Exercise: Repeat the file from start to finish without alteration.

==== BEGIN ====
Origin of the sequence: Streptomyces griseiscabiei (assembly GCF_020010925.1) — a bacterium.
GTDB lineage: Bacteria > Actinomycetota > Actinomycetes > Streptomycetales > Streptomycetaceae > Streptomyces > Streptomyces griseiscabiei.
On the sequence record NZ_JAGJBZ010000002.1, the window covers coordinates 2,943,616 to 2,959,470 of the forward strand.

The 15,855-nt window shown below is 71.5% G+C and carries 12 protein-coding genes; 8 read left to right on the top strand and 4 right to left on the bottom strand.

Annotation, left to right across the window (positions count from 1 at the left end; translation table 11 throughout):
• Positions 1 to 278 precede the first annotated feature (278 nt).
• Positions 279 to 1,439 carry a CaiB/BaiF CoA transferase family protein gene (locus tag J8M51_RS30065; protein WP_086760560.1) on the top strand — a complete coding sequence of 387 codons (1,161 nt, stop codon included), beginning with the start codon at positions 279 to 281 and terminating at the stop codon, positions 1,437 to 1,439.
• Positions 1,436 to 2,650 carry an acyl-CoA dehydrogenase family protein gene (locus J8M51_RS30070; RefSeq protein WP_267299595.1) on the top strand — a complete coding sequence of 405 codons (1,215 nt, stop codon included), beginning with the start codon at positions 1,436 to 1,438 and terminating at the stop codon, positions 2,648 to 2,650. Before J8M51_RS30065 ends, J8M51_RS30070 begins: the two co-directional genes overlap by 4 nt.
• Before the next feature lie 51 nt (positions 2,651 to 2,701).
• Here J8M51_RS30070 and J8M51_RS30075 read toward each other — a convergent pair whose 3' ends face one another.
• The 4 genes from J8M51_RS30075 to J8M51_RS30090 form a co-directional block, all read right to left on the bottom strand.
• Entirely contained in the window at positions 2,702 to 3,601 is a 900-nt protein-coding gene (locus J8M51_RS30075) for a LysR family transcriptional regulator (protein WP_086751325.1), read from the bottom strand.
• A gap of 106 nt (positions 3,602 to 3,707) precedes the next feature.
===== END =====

Origin of the sequence: Streptomyces griseiscabiei (assembly GCF_020010925.1) — a bacterium.
GTDB lineage: Bacteria > Actinomycetota > Actinomycetes > Streptomycetales > Streptomycetaceae > Streptomyces > Streptomyces griseiscabiei.
On the sequence record NZ_JAGJBZ010000002.1, the window covers coordinates 2,943,616 to 2,959,470 of the forward strand.

The 15,855-nt window shown below is 71.5% G+C and carries 12 protein-coding genes; 8 read left to right on the top strand and 4 right to left on the bottom strand.

Annotation, left to right across the window (positions count from 1 at the left end; translation table 11 throughout):
• Positions 1 to 278 precede the first annotated feature (278 nt).
• Positions 279 to 1,439 carry a CaiB/BaiF CoA transferase family protein gene (locus tag J8M51_RS30065; protein WP_086760560.1) on the top strand — a complete coding sequence of 387 codons (1,161 nt, stop codon included), beginning with the start codon at positions 279 to 281 and terminating at the stop codon, positions 1,437 to 1,439.
• Positions 1,436 to 2,650 carry an acyl-CoA dehydrogenase family protein gene (locus J8M51_RS30070; RefSeq protein WP_267299595.1) on the top strand — a complete coding sequence of 405 codons (1,215 nt, stop codon included), beginning with the start codon at positions 1,436 to 1,438 and terminating at the stop codon, positions 2,648 to 2,650. Before J8M51_RS30065 ends, J8M51_RS30070 begins: the two co-directional genes overlap by 4 nt.
• Before the next feature lie 51 nt (positions 2,651 to 2,701).
• Here J8M51_RS30070 and J8M51_RS30075 read toward each other — a convergent pair whose 3' ends face one another.
• The 4 genes from J8M51_RS30075 to J8M51_RS30090 form a co-directional block, all read right to left on the bottom strand.
• Entirely contained in the window at positions 2,702 to 3,601 is a 900-nt protein-coding gene (locus J8M51_RS30075) for a LysR family transcriptional regulator (protein WP_086751325.1), read from the bottom strand.
• A gap of 106 nt (positions 3,602 to 3,707) precedes the next feature.